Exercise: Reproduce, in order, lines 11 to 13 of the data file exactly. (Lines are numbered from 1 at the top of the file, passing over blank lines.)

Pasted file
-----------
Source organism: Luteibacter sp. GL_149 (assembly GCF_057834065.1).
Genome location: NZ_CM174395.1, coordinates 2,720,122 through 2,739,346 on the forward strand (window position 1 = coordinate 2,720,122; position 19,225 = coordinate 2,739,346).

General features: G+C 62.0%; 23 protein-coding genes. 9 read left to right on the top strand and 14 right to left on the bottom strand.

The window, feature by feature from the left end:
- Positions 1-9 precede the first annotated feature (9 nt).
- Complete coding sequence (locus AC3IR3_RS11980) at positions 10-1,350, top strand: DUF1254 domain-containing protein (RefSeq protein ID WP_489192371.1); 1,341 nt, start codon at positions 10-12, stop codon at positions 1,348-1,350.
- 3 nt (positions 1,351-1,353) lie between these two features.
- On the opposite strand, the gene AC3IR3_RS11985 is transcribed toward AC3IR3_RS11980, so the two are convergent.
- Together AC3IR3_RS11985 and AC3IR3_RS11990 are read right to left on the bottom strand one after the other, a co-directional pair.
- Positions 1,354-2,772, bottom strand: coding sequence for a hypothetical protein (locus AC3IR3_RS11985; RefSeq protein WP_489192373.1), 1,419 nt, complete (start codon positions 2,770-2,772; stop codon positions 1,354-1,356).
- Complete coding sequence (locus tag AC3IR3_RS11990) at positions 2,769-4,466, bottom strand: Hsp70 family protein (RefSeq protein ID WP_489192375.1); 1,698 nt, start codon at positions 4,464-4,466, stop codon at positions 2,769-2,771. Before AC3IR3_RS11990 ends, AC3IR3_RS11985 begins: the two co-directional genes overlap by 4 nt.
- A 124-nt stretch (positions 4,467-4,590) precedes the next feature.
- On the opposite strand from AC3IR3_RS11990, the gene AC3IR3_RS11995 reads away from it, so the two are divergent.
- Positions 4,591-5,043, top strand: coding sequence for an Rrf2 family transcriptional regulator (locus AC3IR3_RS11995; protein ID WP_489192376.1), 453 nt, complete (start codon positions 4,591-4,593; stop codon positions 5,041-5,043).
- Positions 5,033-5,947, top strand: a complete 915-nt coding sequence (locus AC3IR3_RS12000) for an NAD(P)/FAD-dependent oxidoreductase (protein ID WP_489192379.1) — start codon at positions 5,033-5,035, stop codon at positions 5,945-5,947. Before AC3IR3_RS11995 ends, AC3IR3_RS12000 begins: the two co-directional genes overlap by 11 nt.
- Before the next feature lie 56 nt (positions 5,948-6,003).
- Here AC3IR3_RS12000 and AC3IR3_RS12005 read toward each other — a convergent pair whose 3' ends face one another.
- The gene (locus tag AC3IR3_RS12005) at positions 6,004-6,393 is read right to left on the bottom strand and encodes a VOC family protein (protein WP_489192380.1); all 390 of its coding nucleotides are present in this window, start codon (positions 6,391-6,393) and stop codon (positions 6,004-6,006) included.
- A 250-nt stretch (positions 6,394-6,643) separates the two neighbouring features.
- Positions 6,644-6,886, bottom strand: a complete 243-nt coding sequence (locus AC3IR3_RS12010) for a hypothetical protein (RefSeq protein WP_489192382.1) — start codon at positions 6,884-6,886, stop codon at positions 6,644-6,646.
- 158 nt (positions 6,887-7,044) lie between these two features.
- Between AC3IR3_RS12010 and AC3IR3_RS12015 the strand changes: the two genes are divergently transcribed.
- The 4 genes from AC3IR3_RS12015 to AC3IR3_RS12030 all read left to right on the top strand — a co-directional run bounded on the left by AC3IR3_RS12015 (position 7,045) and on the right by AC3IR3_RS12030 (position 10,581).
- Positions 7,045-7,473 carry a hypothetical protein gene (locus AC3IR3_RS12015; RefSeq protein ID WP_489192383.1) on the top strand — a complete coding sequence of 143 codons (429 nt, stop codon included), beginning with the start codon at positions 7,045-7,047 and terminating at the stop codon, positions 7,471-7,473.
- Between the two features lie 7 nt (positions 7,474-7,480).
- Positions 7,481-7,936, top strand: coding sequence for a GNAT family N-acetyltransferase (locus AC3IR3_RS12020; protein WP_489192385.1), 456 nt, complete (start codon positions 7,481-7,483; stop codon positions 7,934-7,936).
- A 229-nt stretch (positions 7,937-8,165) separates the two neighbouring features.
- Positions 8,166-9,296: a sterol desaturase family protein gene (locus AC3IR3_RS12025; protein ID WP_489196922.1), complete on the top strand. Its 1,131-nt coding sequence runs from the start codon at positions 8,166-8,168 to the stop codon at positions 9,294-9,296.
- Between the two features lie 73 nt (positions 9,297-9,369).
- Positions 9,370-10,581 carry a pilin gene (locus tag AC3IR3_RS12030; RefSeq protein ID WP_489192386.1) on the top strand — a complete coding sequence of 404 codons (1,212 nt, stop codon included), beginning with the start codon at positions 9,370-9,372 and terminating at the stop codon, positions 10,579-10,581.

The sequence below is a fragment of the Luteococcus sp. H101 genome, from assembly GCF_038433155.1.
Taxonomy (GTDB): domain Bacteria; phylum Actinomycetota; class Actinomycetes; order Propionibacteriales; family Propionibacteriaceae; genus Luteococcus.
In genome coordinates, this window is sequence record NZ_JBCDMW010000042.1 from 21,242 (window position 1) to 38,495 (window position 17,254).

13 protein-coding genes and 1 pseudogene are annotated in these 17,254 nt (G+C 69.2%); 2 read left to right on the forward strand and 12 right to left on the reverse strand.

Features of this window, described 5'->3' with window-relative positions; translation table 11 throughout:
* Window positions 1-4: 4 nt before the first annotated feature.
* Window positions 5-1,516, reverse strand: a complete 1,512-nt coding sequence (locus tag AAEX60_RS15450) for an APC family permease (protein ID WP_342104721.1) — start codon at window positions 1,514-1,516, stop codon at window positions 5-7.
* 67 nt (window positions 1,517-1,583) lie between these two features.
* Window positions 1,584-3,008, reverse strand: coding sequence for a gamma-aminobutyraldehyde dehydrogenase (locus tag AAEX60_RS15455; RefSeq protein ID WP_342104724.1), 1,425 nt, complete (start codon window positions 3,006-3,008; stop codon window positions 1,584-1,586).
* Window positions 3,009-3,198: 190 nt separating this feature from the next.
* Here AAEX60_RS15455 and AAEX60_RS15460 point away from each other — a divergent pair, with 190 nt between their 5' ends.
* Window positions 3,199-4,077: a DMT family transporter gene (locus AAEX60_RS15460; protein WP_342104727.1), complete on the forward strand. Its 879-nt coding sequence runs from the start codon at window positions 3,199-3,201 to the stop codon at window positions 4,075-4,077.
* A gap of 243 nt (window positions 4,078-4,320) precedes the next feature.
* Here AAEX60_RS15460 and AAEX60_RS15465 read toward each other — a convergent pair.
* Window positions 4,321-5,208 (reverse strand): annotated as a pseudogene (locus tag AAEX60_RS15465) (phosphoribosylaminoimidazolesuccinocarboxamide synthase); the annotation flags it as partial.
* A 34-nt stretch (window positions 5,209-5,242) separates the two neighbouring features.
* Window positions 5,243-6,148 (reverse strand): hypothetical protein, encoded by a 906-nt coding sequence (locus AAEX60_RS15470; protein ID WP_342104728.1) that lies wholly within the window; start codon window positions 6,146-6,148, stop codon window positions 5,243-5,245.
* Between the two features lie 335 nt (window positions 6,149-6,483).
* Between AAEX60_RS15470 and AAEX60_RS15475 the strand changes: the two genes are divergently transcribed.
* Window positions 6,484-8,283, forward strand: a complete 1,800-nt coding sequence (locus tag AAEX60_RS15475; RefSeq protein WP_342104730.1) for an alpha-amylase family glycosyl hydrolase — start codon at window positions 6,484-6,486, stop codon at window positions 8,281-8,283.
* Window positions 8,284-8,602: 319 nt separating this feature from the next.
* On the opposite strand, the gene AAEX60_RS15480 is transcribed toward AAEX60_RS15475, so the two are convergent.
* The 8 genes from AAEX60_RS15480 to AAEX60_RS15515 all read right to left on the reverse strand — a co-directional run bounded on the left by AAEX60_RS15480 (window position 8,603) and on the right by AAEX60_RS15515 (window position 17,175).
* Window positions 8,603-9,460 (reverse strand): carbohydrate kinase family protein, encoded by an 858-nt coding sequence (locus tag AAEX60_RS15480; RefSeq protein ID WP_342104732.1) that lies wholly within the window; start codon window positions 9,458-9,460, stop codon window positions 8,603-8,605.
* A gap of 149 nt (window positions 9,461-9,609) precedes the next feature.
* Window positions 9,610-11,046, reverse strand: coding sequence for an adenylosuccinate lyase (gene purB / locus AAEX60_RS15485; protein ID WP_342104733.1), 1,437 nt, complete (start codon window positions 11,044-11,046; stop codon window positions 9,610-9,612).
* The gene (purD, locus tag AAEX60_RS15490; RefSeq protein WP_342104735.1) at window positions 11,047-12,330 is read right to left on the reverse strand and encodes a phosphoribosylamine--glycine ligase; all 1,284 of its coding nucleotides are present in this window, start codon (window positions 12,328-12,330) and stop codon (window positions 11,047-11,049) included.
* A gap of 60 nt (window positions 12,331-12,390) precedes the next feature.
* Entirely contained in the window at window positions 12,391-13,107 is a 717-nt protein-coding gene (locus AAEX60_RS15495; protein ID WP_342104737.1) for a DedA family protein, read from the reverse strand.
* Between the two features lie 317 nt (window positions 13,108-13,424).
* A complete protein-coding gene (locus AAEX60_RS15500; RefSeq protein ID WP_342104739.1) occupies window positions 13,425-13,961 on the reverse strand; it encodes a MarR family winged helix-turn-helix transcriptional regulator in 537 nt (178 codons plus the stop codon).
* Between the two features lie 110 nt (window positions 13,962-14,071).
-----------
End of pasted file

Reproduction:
- Complete coding sequence (locus tag AC3IR3_RS11990) at positions 2,769-4,466, bottom strand: Hsp70 family protein (RefSeq protein ID WP_489192375.1); 1,698 nt, start codon at positions 4,464-4,466, stop codon at positions 2,769-2,771. Before AC3IR3_RS11990 ends, AC3IR3_RS11985 begins: the two co-directional genes overlap by 4 nt.
- A 124-nt stretch (positions 4,467-4,590) precedes the next feature.
- On the opposite strand from AC3IR3_RS11990, the gene AC3IR3_RS11995 reads away from it, so the two are divergent.